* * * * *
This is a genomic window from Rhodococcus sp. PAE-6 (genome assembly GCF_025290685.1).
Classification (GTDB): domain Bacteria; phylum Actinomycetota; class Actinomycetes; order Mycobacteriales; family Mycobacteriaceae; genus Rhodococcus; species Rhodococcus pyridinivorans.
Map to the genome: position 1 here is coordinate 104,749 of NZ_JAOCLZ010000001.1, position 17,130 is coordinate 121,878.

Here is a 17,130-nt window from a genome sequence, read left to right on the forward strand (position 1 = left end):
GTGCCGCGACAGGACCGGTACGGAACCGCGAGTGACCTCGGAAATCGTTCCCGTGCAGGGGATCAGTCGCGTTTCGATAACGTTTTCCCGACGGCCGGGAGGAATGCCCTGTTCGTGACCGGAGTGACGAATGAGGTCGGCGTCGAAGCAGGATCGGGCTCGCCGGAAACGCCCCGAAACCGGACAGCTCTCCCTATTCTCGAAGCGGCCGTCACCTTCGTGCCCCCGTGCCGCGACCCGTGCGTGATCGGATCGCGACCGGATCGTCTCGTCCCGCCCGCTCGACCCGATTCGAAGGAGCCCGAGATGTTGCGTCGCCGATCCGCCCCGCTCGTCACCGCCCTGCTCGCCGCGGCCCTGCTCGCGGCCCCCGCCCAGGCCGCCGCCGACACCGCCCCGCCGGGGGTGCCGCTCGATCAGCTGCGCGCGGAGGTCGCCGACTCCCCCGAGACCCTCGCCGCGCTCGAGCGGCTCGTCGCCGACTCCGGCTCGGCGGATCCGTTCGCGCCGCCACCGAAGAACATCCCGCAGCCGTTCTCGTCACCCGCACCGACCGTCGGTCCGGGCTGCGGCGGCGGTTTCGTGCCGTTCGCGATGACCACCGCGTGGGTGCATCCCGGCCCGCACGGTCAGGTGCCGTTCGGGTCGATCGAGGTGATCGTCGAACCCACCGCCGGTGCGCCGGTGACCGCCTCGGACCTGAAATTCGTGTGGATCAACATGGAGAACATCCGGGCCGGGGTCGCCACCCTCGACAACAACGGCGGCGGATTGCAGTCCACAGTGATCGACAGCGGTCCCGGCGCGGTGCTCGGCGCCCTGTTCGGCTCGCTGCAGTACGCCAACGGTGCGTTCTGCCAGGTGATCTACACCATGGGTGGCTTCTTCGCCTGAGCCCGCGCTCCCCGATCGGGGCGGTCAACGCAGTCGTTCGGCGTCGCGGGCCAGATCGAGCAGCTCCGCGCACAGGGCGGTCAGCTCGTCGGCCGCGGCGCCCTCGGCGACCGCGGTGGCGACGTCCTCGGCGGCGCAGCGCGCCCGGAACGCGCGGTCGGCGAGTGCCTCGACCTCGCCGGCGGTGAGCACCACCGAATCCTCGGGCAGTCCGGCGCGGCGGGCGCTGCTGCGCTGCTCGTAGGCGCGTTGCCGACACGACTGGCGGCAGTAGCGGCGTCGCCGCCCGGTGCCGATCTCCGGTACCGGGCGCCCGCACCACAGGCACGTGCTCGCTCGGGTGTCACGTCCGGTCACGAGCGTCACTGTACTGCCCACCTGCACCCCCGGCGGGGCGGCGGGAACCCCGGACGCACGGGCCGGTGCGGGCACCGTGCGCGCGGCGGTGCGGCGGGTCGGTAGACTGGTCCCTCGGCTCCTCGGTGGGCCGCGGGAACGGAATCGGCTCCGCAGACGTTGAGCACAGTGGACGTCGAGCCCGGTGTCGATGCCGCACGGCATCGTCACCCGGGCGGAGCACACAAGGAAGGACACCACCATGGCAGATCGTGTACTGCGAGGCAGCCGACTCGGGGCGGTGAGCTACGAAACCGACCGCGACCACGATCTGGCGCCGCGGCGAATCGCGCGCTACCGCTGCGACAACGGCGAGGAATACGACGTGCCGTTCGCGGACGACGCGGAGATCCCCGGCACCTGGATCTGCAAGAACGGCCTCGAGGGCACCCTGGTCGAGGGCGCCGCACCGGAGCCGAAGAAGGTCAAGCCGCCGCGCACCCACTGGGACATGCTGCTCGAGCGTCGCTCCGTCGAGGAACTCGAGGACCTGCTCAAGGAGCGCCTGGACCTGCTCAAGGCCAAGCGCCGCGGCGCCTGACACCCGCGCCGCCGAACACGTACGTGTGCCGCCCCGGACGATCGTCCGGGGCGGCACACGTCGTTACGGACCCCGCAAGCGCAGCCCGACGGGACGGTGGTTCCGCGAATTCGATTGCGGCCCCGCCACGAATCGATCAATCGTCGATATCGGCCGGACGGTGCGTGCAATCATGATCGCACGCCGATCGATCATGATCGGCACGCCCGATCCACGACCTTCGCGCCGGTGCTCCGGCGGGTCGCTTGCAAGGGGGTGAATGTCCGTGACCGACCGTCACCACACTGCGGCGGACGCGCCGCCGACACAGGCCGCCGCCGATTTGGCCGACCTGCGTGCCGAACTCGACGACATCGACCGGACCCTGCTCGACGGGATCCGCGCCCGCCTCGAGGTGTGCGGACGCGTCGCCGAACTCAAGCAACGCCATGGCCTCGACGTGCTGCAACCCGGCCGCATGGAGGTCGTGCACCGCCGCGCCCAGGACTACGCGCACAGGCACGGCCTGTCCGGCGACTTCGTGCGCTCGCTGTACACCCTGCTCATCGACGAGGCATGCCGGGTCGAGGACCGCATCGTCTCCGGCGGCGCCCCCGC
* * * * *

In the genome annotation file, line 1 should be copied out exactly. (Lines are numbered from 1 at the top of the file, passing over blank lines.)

This is a genomic window from Rhodococcus sp. PAE-6 (genome assembly GCF_025290685.1).